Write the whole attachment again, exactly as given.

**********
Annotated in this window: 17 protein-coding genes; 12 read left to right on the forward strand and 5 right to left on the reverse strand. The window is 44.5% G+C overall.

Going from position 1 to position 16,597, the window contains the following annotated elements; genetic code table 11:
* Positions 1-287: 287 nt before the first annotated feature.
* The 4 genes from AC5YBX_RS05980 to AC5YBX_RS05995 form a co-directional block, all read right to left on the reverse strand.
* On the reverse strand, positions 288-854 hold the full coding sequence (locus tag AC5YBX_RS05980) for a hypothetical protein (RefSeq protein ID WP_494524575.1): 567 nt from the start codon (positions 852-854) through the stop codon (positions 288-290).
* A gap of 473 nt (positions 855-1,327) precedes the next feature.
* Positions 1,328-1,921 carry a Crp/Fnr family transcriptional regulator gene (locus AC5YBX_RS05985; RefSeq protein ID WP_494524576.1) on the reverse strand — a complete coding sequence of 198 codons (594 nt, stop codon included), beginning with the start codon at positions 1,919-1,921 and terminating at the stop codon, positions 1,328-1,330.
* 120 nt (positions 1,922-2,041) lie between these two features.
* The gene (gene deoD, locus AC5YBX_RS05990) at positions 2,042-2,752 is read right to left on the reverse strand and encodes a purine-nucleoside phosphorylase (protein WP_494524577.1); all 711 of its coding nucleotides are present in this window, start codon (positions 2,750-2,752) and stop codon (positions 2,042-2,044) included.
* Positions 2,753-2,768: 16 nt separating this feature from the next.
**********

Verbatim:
Annotated in this window: 17 protein-coding genes; 12 read left to right on the forward strand and 5 right to left on the reverse strand. The window is 44.5% G+C overall.

Going from position 1 to position 16,597, the window contains the following annotated elements; genetic code table 11:
* Positions 1-287: 287 nt before the first annotated feature.
* The 4 genes from AC5YBX_RS05980 to AC5YBX_RS05995 form a co-directional block, all read right to left on the reverse strand.
* On the reverse strand, positions 288-854 hold the full coding sequence (locus tag AC5YBX_RS05980) for a hypothetical protein (RefSeq protein ID WP_494524575.1): 567 nt from the start codon (positions 852-854) through the stop codon (positions 288-290).
* A gap of 473 nt (positions 855-1,327) precedes the next feature.
* Positions 1,328-1,921 carry a Crp/Fnr family transcriptional regulator gene (locus AC5YBX_RS05985; RefSeq protein ID WP_494524576.1) on the reverse strand — a complete coding sequence of 198 codons (594 nt, stop codon included), beginning with the start codon at positions 1,919-1,921 and terminating at the stop codon, positions 1,328-1,330.
* 120 nt (positions 1,922-2,041) lie between these two features.
* The gene (gene deoD, locus AC5YBX_RS05990) at positions 2,042-2,752 is read right to left on the reverse strand and encodes a purine-nucleoside phosphorylase (protein WP_494524577.1); all 711 of its coding nucleotides are present in this window, start codon (positions 2,750-2,752) and stop codon (positions 2,042-2,044) included.
* Positions 2,753-2,768: 16 nt separating this feature from the next.